A tour of Salt River’s iconic graffiti
Removal of some works reflects an increasingly gentrified neighbourhood
Designer and graffiti artist Quasiem Gamiet has lived in Salt River for more than 20 years. Gamiet has been spray painting murals and other artwork across Cape Town for the past ten years. Earlier this month, Gamiet took GroundUp on a guided tour of some of Salt River’s iconic graffiti spots and talks about it’s impact on the neighbourhood.
Our tour began on the corner of Rochester and Pope Street. Gamiet says this corner was once a popular spot for spraying in the early 2000s. For years, Salt River became a hub for graffiti artists, but strict by-laws enacted in 2010 by the City of Cape Town changed this.
According to the by-law, any public graffiti that was created without the City’s permission will be removed. If caught, offenders could face a R15,000 fine or imprisonment.
“The City covered years of history,” says Gamiet. He says the once rundown community now attracts tourists attending art festivals like the International Public Arts Festival (IPAF), which was held in Salt River in February.
After the festival, dozens of murals were left on the walls of businesses and homes throughout Salt River. Walking tours are now run by local residents at a price of R250 per person.
“The community is strong here. But I don’t know if it can overcome gentrification,” says Gamiet who was commenting on the spike of property prices in the area. Gamiet had to sell his family home recently because he could no longer afford the increased bond payments and rates, he says.
Our tour continued on Pope Street where Gamiet stopped at a fenced-off vacant plot. “Every single wall was covered with graffiti,” says Gamiet. Pointing to a brightly coloured, floral, art piece by the artist Conform. This was created for the public arts festival. It’s a youthful and vibrant art piece, standing out in stark contrast to the bland paints of the homes surrounding it.
In Fenton Street, Gamiet points to a 2012 piece of a swan by graffiti artist Nardstar. He says this was part of “the golden era” of graffiti.
In and around Albert Street, gang tags like J.M.S. can be seen on dozens of walls as gangsterism and crime was rife here during the 90s.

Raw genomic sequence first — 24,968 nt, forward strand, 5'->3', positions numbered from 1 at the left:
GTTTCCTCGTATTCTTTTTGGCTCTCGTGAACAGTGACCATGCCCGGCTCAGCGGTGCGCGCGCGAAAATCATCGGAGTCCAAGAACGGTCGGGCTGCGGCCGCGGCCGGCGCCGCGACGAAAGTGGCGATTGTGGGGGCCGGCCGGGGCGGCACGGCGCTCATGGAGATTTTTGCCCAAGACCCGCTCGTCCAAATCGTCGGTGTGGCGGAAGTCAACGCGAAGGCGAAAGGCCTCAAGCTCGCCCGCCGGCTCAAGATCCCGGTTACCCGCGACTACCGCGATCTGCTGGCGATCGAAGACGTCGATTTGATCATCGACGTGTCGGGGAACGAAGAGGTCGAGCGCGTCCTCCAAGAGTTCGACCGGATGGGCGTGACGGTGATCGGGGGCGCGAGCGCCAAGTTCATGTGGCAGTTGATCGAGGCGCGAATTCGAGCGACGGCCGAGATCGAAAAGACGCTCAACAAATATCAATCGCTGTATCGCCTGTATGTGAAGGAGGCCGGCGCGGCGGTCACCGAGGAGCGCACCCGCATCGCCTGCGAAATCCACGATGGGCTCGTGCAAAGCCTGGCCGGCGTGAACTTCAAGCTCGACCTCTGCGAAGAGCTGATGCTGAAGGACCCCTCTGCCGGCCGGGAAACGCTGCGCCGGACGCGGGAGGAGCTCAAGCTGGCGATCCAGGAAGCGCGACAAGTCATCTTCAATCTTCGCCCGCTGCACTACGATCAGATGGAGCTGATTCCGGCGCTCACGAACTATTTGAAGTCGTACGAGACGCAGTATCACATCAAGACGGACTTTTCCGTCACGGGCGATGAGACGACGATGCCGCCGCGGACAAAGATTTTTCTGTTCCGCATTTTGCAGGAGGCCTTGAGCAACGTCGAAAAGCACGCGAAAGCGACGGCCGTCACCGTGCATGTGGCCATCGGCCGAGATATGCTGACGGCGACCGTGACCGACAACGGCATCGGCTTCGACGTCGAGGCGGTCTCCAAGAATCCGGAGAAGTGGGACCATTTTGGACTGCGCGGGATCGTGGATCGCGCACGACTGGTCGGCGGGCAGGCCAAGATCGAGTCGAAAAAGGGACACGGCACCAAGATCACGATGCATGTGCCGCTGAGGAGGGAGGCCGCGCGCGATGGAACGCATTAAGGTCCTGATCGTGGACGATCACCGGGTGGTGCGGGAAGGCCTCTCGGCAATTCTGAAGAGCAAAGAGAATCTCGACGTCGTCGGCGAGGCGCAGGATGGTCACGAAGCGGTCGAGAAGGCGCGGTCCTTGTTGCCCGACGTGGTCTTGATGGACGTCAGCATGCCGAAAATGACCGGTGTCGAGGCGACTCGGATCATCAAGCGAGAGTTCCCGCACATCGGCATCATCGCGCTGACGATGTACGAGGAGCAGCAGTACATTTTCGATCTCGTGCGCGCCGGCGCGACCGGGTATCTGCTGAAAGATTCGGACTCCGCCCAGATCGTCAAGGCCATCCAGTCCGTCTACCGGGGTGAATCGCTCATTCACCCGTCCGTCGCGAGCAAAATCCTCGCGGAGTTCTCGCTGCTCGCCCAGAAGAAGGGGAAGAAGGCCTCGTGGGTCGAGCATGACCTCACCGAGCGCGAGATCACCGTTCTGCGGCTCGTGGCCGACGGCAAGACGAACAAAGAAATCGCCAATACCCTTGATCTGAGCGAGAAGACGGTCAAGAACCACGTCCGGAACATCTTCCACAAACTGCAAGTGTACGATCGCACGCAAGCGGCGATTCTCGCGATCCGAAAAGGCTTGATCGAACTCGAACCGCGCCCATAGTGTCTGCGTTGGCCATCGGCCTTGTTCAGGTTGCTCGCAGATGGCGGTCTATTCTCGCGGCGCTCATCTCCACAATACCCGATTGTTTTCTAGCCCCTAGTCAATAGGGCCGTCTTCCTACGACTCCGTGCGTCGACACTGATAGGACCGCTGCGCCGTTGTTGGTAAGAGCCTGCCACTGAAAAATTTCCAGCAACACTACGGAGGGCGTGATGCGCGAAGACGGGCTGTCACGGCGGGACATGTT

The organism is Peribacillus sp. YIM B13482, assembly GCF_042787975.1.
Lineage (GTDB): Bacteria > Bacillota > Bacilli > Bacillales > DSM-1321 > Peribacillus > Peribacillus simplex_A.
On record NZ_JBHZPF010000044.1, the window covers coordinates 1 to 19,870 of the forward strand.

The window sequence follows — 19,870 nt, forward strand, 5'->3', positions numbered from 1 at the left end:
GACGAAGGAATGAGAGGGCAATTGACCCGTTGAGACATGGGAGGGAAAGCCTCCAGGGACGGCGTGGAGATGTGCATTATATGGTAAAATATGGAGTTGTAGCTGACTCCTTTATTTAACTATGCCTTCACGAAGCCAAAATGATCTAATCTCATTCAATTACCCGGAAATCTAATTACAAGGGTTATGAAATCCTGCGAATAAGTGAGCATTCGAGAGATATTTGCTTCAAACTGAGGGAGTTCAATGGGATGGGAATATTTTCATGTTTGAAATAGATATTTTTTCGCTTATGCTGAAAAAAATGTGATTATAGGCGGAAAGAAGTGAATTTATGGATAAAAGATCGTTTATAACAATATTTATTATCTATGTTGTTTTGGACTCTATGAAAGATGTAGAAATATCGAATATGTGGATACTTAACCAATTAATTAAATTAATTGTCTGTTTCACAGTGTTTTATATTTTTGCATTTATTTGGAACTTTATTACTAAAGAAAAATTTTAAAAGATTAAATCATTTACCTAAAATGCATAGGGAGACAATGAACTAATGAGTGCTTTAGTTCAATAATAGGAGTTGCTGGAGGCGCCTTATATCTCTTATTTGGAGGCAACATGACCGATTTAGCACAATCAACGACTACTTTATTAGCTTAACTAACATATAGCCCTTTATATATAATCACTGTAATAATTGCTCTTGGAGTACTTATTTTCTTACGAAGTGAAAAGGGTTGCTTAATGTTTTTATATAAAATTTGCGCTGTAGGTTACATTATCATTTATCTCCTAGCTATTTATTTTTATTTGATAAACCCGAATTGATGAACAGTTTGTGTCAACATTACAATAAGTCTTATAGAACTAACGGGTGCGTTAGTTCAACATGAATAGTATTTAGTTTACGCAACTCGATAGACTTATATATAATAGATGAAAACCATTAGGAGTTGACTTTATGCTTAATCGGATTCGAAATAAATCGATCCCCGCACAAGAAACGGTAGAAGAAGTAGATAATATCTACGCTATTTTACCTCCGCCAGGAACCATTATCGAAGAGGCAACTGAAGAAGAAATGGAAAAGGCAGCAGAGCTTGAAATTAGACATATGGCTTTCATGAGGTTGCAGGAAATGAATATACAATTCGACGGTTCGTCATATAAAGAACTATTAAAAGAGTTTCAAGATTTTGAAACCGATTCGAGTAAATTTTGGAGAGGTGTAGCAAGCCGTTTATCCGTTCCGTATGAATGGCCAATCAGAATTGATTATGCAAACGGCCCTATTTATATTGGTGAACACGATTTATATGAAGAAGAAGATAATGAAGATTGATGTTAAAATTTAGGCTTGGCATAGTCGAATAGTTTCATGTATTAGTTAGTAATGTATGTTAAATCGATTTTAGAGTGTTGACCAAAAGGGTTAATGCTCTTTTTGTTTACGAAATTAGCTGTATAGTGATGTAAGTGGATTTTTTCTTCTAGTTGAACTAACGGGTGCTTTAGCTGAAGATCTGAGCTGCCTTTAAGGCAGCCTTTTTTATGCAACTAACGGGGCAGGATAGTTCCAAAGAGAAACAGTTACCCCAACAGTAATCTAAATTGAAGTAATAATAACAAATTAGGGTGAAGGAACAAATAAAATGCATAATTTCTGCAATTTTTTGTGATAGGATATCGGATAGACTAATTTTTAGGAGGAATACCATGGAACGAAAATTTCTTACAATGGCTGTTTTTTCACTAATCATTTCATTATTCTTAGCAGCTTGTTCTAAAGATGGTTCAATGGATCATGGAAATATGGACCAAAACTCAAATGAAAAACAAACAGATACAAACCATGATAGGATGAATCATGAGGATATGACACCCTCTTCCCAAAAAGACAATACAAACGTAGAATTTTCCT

He says that the City mostly enforced the graffiti by-law in areas like Salt River and Woodstock. While areas such as Manenberg, Hanover Park and Lavender Hill remain littered with gang affiliated graffiti.
Mayoral Committee Member for Safety and Security; and Social Services, JP Smith says that “the [Graffiti] Unit regularly conducts ongoing cleaning operations across the city.” Smith says the Unit’s budget for 2017 is R1.5 million. He says the by-law may appear to be implemented more in certain areas “because it is the responsibility of the owner [and the community] to have the illegal graffiti removed.”
Gamiet’s next stop was a weathered wall in Foundry Road. He says most of the pieces have been there for over a decade.
Near Victoria Road, are neat commissioned murals which Gamiet explains were created for the festival in February.
Just a few metres away is the newly revamped Pals building which has become home to a boutique kitchen store, restaurant, art studios, and a craft beer brewery. “Do you think you’re in Salt River?” says Gamiet, commenting on the how new businesses have been transforming the area.
Our tour ends in Shelley Street, which Gamiet says is “the most iconic wall in Cape Town”. Titled “the Cape of Style” the graffiti work is dated August 2005, the artwork is made up of a collection of pieces by legendary artists such as Faith47, Mak1one, Falko and Toe. This, he says, is the entire history of Cape Town graffiti.
© 2017 GroundUp.
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